On the Pistons' next possession, Thomas stepped on Michael Cooper's foot, rolled his ankle, and had to be helped from the floor. Despite a severe sprain, Thomas returned to the game 35 seconds later and continued his dizzying onslaught. By the end of the third quarter, Thomas had scored 25 points, an NBA Finals record for one quarter, on 11-of-13 shooting. This helped the Pistons gain an 81–79 lead.
The Pistons' momentum carried into the final period as they led 102–99 with a minute left. Byron Scott cut the lead to one with a 14-footer in the lane with 52 seconds remaining. The Lakers then turned up the defense on the Pistons' next possession, forcing Thomas into a desperation 18-footer. Forty-one-year-old Kareem Abdul-Jabbar then got the ball on the Lakers' trip down the floor and posted up Bill Laimbeer for his signature skyhook. As Kareem shot, Laimbeer was whistled for a foul, even though replays showed he barely touched Kareem. Jabbar then coolly sank the two free throws to put the Lakers up 103–102. The lead held up as Thomas, bad ankle and all, missed another shot at the buzzer.
Thomas would end up with 43 points and eight assists, but it was for naught as the series moved to Game 7.
One of the best NBA Finals in recent memory closed out with another classic.
Thomas' ankle was still sore, as evidenced by his limping badly in warmups. He did manage to play the first half, scoring 10 points and leading the Pistons to a 52–47 halftime lead. But, the delay between halves caused the ankle to stiffen, and Thomas could not continue. With Isiah on the bench, the Lakers turned the halftime deficit into a 90–75 lead late in the 4th quarter.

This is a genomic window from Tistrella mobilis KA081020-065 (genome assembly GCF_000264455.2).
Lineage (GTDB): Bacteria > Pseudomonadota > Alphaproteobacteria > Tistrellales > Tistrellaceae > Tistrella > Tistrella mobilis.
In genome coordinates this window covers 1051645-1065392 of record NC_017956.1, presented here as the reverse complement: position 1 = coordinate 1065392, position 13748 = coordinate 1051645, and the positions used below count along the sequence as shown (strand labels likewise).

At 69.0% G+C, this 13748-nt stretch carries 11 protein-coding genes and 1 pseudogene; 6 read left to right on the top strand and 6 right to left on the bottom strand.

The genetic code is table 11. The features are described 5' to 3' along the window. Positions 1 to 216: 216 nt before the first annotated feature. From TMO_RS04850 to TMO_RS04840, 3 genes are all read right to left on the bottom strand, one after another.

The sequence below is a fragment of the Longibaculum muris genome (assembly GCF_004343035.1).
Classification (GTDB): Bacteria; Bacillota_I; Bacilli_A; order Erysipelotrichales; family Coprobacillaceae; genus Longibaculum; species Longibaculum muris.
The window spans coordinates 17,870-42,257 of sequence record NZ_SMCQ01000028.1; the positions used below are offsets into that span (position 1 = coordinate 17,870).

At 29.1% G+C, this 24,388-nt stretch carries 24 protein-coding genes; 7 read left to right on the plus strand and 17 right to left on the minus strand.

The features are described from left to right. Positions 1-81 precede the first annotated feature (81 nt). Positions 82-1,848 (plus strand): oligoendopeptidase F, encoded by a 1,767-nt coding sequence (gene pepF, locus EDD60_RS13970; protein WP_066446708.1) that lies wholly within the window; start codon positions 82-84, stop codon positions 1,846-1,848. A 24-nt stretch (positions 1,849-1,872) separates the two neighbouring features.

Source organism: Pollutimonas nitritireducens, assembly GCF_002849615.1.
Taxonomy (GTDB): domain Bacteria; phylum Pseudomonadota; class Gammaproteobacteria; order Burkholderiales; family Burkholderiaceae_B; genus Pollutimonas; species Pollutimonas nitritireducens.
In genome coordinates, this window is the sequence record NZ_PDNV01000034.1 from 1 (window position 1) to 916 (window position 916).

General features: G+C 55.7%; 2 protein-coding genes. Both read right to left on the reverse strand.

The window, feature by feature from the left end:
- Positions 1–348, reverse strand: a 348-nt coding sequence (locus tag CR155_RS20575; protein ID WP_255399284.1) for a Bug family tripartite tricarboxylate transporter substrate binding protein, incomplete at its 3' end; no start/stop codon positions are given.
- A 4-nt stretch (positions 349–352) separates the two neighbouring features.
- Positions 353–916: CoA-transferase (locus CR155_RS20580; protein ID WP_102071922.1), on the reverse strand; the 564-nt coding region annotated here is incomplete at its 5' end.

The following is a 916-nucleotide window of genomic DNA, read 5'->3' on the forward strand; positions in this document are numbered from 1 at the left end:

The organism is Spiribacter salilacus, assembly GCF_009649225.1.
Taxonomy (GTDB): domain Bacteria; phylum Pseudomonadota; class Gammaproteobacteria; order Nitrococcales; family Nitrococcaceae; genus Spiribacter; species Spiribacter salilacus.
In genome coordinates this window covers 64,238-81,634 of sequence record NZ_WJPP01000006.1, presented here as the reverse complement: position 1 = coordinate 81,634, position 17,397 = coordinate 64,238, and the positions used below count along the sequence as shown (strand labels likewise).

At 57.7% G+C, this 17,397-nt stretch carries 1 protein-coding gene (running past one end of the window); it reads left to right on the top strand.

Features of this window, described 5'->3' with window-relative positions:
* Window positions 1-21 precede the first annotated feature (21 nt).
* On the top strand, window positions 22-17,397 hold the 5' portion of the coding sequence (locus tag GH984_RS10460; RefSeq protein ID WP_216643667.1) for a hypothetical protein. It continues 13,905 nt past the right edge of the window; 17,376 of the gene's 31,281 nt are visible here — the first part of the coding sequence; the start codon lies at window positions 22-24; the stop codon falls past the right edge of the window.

Chuck Daly then went to a faster lineup with Dennis Rodman, John Salley, Joe Dumars, and Vinnie Johnson that created matchup problems for the Lakers and enabled the Pistons to score at a torrid pace. With 3:52 left, Salley canned two free throws to cut the Laker lead to 98-92, sending the Forum fans into a panic.
With 1:17 left, Dumars hit a jump shot to cut the lead to 102–100. Magic Johnson then hit a free throw after a Rodman foul to put the Lakers up by three. On the Pistons' next trip down the floor, Rodman took an ill-advised jumper with 39 seconds left. Byron Scott rebounded and was fouled. His two free throws pushed the lead to 105–100.
After Dumars made a layup, James Worthy hit a free throw and Bill Laimbeer canned a three-pointer, pushing the score to 106–105 with six seconds showing. A. C. Green completed the scoring with a layup off a length-of-the court pass from Magic, making it 108–105, and although the Pistons got the ball to Thomas at midcourt with a second remaining, he fell without getting off a shot.
Worthy racked up a monster triple-double: 36 points, 16 rebounds and 10 assists. For that and his earlier efforts in the series, he was named the Finals MVP.
|1988 playoff game log|
Eastern Conference Semifinals: 4–1 (Home: 2–1; Road: 2–0)
Eastern Conference Finals: 4–2 (Home: 2–1; Road: 2–1)
NBA Finals: 3–4 (Home: 2–1; Road: 1–3)